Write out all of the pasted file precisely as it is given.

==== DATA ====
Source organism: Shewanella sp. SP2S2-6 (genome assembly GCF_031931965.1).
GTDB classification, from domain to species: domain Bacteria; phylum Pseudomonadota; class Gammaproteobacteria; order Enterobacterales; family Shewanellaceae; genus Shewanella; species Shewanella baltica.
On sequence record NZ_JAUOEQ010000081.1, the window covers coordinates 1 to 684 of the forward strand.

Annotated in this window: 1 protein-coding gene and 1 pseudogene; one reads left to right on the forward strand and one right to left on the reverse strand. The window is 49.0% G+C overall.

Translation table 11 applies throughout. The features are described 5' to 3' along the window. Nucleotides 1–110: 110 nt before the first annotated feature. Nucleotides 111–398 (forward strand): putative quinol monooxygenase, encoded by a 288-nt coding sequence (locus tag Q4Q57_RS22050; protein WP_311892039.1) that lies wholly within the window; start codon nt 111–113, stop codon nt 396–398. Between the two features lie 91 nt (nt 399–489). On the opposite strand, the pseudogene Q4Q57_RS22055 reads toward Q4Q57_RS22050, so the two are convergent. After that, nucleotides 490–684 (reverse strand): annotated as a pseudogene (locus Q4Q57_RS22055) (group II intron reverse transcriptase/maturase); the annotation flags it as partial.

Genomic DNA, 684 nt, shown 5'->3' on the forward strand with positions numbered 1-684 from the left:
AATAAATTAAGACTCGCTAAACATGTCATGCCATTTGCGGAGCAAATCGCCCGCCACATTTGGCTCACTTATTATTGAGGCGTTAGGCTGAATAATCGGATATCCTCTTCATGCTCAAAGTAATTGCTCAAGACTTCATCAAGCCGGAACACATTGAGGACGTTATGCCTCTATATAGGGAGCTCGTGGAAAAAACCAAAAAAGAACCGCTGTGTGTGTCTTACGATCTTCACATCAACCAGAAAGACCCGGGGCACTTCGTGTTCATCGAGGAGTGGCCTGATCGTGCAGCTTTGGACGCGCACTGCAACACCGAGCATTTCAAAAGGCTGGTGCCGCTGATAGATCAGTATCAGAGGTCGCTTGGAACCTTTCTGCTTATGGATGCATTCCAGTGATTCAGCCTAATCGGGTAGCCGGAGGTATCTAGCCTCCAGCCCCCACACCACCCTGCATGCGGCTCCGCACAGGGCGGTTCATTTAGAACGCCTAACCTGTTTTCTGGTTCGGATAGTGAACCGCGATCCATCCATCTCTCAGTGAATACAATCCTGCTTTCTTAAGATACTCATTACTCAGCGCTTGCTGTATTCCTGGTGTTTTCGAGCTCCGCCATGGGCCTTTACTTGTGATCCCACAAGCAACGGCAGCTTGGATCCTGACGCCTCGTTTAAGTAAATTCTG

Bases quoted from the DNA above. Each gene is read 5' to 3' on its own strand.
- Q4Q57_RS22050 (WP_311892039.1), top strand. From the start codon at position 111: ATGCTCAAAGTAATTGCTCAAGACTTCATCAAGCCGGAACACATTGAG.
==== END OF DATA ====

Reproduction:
Source organism: Shewanella sp. SP2S2-6 (genome assembly GCF_031931965.1).
GTDB classification, from domain to species: domain Bacteria; phylum Pseudomonadota; class Gammaproteobacteria; order Enterobacterales; family Shewanellaceae; genus Shewanella; species Shewanella baltica.
On sequence record NZ_JAUOEQ010000081.1, the window covers coordinates 1 to 684 of the forward strand.

Annotated in this window: 1 protein-coding gene and 1 pseudogene; one reads left to right on the forward strand and one right to left on the reverse strand. The window is 49.0% G+C overall.

Translation table 11 applies throughout. The features are described 5' to 3' along the window. Nucleotides 1–110: 110 nt before the first annotated feature. Nucleotides 111–398 (forward strand): putative quinol monooxygenase, encoded by a 288-nt coding sequence (locus tag Q4Q57_RS22050; protein WP_311892039.1) that lies wholly within the window; start codon nt 111–113, stop codon nt 396–398. Between the two features lie 91 nt (nt 399–489). On the opposite strand, the pseudogene Q4Q57_RS22055 reads toward Q4Q57_RS22050, so the two are convergent. After that, nucleotides 490–684 (reverse strand): annotated as a pseudogene (locus Q4Q57_RS22055) (group II intron reverse transcriptase/maturase); the annotation flags it as partial.

Genomic DNA, 684 nt, shown 5'->3' on the forward strand with positions numbered 1-684 from the left:
AATAAATTAAGACTCGCTAAACATGTCATGCCATTTGCGGAGCAAATCGCCCGCCACATTTGGCTCACTTATTATTGAGGCGTTAGGCTGAATAATCGGATATCCTCTTCATGCTCAAAGTAATTGCTCAAGACTTCATCAAGCCGGAACACATTGAGGACGTTATGCCTCTATATAGGGAGCTCGTGGAAAAAACCAAAAAAGAACCGCTGTGTGTGTCTTACGATCTTCACATCAACCAGAAAGACCCGGGGCACTTCGTGTTCATCGAGGAGTGGCCTGATCGTGCAGCTTTGGACGCGCACTGCAACACCGAGCATTTCAAAAGGCTGGTGCCGCTGATAGATCAGTATCAGAGGTCGCTTGGAACCTTTCTGCTTATGGATGCATTCCAGTGATTCAGCCTAATCGGGTAGCCGGAGGTATCTAGCCTCCAGCCCCCACACCACCCTGCATGCGGCTCCGCACAGGGCGGTTCATTTAGAACGCCTAACCTGTTTTCTGGTTCGGATAGTGAACCGCGATCCATCCATCTCTCAGTGAATACAATCCTGCTTTCTTAAGATACTCATTACTCAGCGCTTGCTGTATTCCTGGTGTTTTCGAGCTCCGCCATGGGCCTTTACTTGTGATCCCACAAGCAACGGCAGCTTGGATCCTGACGCCTCGTTTAAGTAAATTCTG

Bases quoted from the DNA above. Each gene is read 5' to 3' on its own strand.
- Q4Q57_RS22050 (WP_311892039.1), top strand. From the start codon at position 111: ATGCTCAAAGTAATTGCTCAAGACTTCATCAAGCCGGAACACATTGAG.